These Black Boxes Are Designed to Eject Themselves in a Plane Crash
In the immediate aftermath of an airplane crash, one of the first things investigators hunt down is the black box.
The black boxes (which are actually orange) contain the airplane’s flight data recorder and cockpit voice recorder which, when combined, allow investigators to piece together information about a plane crash.
But these vital recorders of information can, in a particularly gruesome crash, go missing. And so aircraft manufacturer Airbus has announced that it will install a second set of black boxes in the rear of some aircraft that will automatically eject itself if the plane crashes into water.
The redundant black box set will eject itself from the aircraft’s tail wing “automatically if submerged in two meters of water or if the plane's sensors detect serious structural deformation,” Charles Champion, Airbus’s executive vice president of engineering, said at a press conference last month.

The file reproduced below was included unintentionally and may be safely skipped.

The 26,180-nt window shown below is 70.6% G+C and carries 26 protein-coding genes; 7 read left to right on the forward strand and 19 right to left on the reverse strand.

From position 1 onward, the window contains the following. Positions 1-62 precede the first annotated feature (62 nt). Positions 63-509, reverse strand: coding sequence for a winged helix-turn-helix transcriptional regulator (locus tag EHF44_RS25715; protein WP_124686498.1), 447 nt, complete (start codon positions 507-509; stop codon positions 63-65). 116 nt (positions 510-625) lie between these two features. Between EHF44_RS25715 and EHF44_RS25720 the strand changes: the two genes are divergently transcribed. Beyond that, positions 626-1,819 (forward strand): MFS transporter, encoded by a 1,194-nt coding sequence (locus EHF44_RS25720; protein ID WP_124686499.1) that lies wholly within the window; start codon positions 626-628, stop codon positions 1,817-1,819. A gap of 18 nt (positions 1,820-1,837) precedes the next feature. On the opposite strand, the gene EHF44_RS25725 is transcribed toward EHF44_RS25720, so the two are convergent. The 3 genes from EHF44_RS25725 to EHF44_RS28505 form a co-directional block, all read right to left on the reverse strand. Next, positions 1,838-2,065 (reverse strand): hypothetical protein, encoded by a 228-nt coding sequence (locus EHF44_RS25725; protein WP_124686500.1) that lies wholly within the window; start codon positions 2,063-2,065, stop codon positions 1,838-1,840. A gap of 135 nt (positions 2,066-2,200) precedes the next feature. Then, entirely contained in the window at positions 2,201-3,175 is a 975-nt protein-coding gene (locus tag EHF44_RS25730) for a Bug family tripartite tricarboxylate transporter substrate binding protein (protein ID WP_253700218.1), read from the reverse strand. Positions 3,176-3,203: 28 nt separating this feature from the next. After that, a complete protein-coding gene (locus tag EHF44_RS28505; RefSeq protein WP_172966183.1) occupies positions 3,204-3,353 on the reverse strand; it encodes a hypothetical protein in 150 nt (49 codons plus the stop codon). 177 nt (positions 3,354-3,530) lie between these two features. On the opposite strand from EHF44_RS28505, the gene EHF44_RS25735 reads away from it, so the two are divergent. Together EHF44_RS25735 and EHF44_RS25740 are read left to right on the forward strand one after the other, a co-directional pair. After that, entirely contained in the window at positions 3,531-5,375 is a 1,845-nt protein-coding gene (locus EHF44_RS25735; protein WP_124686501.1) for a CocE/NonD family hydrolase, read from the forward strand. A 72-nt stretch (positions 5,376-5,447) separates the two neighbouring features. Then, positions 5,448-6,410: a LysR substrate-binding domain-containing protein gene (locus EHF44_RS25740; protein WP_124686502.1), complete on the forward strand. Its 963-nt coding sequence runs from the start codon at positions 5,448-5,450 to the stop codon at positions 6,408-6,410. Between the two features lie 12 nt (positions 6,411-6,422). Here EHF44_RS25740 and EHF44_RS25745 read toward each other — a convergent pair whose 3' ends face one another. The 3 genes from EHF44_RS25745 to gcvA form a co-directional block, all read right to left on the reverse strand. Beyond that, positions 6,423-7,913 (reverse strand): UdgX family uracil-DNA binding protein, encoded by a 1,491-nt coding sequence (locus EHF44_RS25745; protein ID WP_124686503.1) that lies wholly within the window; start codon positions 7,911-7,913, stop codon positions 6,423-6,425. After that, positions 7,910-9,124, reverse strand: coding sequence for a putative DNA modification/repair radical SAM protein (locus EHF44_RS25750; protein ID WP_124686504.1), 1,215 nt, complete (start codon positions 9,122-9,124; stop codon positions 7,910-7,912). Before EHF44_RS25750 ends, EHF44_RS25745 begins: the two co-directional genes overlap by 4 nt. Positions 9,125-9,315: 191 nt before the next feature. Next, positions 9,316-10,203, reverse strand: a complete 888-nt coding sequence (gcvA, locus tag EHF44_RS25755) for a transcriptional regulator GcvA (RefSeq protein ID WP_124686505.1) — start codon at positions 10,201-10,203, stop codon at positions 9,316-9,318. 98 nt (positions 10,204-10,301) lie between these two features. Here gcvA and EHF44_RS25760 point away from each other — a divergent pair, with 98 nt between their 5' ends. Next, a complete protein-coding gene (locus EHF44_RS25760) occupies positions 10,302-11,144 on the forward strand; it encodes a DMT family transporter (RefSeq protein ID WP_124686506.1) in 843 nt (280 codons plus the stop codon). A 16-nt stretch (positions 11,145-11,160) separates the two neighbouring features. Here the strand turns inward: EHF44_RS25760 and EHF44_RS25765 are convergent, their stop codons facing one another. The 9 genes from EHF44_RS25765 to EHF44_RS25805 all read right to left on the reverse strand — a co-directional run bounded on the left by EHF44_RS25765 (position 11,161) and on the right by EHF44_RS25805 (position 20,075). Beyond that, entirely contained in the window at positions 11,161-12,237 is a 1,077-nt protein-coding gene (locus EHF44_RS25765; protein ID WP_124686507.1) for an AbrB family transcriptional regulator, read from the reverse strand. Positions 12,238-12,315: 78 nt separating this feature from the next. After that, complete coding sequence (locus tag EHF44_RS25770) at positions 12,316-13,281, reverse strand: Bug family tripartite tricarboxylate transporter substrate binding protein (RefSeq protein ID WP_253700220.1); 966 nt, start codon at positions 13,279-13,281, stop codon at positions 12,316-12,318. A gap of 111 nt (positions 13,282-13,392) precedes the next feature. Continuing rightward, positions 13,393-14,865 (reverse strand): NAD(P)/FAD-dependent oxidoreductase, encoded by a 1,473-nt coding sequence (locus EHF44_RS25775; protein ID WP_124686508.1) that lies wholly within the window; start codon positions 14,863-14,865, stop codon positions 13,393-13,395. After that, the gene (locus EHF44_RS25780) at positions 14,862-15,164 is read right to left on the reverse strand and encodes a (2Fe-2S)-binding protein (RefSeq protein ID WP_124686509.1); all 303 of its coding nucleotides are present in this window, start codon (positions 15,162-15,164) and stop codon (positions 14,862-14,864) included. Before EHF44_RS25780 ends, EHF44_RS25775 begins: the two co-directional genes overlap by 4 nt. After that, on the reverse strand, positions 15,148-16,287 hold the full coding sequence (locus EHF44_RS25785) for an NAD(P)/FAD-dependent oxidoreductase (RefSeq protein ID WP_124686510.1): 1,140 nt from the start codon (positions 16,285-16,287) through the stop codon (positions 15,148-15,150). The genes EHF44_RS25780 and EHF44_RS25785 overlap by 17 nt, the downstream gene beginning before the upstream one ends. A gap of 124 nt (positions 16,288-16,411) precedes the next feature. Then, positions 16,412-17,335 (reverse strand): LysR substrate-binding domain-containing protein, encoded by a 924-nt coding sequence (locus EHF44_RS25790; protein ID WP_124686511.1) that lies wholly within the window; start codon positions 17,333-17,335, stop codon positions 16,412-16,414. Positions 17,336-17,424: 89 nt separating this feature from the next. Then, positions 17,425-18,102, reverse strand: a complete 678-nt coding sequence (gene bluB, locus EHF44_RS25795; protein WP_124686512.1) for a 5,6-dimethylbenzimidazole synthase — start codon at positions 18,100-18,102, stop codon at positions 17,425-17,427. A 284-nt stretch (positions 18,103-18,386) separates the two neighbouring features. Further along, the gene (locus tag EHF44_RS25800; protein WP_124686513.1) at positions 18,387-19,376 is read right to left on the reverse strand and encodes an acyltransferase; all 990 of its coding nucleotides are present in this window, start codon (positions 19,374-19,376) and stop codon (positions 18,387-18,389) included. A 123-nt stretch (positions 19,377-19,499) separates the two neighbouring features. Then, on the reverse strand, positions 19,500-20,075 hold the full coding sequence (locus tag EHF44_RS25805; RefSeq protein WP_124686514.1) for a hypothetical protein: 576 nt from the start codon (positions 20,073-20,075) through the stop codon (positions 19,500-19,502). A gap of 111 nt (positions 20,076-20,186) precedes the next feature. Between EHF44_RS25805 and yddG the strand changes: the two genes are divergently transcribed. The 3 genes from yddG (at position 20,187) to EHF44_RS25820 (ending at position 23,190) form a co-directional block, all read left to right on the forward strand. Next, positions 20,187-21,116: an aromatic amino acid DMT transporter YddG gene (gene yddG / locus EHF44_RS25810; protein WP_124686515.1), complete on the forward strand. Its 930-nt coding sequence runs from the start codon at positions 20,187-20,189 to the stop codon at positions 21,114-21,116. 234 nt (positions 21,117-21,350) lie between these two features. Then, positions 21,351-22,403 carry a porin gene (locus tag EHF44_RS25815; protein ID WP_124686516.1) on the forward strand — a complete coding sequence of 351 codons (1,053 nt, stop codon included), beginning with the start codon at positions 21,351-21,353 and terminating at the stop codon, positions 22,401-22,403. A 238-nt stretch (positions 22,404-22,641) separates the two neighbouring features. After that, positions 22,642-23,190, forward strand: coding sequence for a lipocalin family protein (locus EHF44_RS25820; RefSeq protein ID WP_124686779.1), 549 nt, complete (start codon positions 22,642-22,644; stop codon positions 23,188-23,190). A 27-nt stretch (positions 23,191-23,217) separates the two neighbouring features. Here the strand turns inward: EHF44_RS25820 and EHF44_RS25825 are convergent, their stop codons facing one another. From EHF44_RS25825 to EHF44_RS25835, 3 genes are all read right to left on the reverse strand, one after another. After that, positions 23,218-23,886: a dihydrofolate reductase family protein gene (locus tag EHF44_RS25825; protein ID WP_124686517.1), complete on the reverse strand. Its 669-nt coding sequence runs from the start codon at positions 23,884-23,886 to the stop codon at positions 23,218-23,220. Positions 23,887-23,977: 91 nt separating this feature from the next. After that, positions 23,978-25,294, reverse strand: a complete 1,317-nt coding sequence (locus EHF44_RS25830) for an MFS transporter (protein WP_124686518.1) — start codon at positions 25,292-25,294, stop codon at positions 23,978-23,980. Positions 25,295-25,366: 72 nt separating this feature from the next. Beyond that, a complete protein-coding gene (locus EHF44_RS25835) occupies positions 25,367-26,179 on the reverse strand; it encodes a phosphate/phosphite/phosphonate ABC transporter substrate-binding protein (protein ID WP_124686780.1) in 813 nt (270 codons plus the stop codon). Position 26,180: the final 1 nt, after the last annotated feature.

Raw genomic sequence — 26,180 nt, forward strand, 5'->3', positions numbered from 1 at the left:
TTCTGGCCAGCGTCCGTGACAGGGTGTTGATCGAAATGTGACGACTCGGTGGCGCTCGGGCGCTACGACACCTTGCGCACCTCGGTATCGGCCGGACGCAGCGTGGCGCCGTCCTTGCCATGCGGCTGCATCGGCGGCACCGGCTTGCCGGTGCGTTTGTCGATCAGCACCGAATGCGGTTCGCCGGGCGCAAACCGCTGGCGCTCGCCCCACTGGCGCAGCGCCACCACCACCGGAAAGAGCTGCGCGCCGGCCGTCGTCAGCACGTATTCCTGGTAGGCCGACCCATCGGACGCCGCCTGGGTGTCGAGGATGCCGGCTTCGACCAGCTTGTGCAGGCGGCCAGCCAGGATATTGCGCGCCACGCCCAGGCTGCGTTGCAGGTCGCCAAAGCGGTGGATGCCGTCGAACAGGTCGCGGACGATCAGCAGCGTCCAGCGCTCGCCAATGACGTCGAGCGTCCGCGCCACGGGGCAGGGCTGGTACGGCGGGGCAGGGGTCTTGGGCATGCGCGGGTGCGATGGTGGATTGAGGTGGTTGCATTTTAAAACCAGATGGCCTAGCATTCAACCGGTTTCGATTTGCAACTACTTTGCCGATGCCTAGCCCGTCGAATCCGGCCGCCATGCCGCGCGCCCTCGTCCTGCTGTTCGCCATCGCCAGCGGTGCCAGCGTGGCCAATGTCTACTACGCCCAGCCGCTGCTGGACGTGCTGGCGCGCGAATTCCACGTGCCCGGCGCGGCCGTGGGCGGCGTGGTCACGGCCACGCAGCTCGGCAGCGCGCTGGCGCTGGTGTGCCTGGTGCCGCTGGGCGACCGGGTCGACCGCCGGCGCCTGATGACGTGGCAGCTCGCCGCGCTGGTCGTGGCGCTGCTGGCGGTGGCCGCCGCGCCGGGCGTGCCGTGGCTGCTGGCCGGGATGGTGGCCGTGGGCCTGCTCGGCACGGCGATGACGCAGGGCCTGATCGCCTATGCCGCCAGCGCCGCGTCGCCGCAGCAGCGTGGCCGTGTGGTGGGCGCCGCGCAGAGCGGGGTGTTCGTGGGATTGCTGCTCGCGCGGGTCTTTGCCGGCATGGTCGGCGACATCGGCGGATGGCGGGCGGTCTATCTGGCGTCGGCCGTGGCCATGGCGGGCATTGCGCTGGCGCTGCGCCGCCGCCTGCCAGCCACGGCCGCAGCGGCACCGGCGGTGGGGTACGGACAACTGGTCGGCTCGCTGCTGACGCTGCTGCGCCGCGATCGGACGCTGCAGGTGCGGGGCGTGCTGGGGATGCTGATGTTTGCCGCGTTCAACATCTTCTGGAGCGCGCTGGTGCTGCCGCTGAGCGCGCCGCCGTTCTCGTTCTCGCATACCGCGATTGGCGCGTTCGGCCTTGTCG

Once ejected, the black boxes will float in water and send out a beacon to alert emergency services of its location. The emergency signal can last for up to 90 days, as compared to the 30-day standard for current Underwater Locator Beacons.
The new black boxes are also capable of recording up to 25 hours of data — a significant increase from the current generation’s two hour capacity. The increased allotment could allow investigators a better, more comprehensive picture of airplane conditions, even before the crashed flight’s takeoff, according to Wired.
The new recorders will appear on Airbus aircraft in 2019, starting with the A350 and extending to other models from there.